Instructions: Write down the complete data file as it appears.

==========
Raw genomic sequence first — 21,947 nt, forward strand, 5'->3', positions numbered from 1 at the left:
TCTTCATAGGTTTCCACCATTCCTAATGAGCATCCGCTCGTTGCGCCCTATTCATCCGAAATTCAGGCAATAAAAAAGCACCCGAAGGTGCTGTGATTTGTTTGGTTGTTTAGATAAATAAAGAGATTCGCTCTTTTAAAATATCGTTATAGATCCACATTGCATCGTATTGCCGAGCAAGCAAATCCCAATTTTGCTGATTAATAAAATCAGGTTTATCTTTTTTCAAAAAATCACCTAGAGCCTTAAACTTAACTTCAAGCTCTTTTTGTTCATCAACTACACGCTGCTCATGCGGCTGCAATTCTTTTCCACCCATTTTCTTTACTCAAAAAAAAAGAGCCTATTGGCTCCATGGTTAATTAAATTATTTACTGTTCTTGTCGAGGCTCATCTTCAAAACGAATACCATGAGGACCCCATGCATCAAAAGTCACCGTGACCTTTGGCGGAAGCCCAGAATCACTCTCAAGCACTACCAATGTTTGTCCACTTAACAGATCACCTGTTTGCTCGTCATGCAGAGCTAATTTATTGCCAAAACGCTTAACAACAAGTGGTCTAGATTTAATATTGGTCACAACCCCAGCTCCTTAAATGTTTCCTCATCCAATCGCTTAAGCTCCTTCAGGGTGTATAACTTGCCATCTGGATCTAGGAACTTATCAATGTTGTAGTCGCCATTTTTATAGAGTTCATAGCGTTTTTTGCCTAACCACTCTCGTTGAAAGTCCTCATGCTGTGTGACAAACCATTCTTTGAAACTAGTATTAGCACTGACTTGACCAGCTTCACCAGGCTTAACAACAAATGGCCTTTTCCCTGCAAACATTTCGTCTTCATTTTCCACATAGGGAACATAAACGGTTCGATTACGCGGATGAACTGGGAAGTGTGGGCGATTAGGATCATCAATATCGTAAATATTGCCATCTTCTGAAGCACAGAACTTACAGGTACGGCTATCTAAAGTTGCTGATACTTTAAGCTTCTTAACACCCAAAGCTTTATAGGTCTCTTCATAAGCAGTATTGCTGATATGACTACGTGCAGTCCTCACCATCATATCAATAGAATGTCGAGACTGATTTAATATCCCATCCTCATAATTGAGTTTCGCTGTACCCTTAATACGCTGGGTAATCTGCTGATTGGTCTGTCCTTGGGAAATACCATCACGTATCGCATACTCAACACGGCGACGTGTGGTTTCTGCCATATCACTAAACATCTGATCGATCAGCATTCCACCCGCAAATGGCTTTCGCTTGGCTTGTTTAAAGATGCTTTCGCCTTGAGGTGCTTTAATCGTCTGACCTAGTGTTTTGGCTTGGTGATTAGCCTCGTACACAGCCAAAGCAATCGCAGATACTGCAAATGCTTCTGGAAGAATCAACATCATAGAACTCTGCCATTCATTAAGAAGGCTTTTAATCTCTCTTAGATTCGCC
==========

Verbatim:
Raw genomic sequence first — 21,947 nt, forward strand, 5'->3', positions numbered from 1 at the left:
TCTTCATAGGTTTCCACCATTCCTAATGAGCATCCGCTCGTTGCGCCCTATTCATCCGAAATTCAGGCAATAAAAAAGCACCCGAAGGTGCTGTGATTTGTTTGGTTGTTTAGATAAATAAAGAGATTCGCTCTTTTAAAATATCGTTATAGATCCACATTGCATCGTATTGCCGAGCAAGCAAATCCCAATTTTGCTGATTAATAAAATCAGGTTTATCTTTTTTCAAAAAATCACCTAGAGCCTTAAACTTAACTTCAAGCTCTTTTTGTTCATCAACTACACGCTGCTCATGCGGCTGCAATTCTTTTCCACCCATTTTCTTTACTCAAAAAAAAAGAGCCTATTGGCTCCATGGTTAATTAAATTATTTACTGTTCTTGTCGAGGCTCATCTTCAAAACGAATACCATGAGGACCCCATGCATCAAAAGTCACCGTGACCTTTGGCGGAAGCCCAGAATCACTCTCAAGCACTACCAATGTTTGTCCACTTAACAGATCACCTGTTTGCTCGTCATGCAGAGCTAATTTATTGCCAAAACGCTTAACAACAAGTGGTCTAGATTTAATATTGGTCACAACCCCAGCTCCTTAAATGTTTCCTCATCCAATCGCTTAAGCTCCTTCAGGGTGTATAACTTGCCATCTGGATCTAGGAACTTATCAATGTTGTAGTCGCCATTTTTATAGAGTTCATAGCGTTTTTTGCCTAACCACTCTCGTTGAAAGTCCTCATGCTGTGTGACAAACCATTCTTTGAAACTAGTATTAGCACTGACTTGACCAGCTTCACCAGGCTTAACAACAAATGGCCTTTTCCCTGCAAACATTTCGTCTTCATTTTCCACATAGGGAACATAAACGGTTCGATTACGCGGATGAACTGGGAAGTGTGGGCGATTAGGATCATCAATATCGTAAATATTGCCATCTTCTGAAGCACAGAACTTACAGGTACGGCTATCTAAAGTTGCTGATACTTTAAGCTTCTTAACACCCAAAGCTTTATAGGTCTCTTCATAAGCAGTATTGCTGATATGACTACGTGCAGTCCTCACCATCATATCAATAGAATGTCGAGACTGATTTAATATCCCATCCTCATAATTGAGTTTCGCTGTACCCTTAATACGCTGGGTAATCTGCTGATTGGTCTGTCCTTGGGAAATACCATCACGTATCGCATACTCAACACGGCGACGTGTGGTTTCTGCCATATCACTAAACATCTGATCGATCAGCATTCCACCCGCAAATGGCTTTCGCTTGGCTTGTTTAAAGATGCTTTCGCCTTGAGGTGCTTTAATCGTCTGACCTAGTGTTTTGGCTTGGTGATTAGCCTCGTACACAGCCAAAGCAATCGCAGATACTGCAAATGCTTCTGGAAGAATCAACATCATAGAACTCTGCCATTCATTAAGAAGGCTTTTAATCTCTCTTAGATTCGCC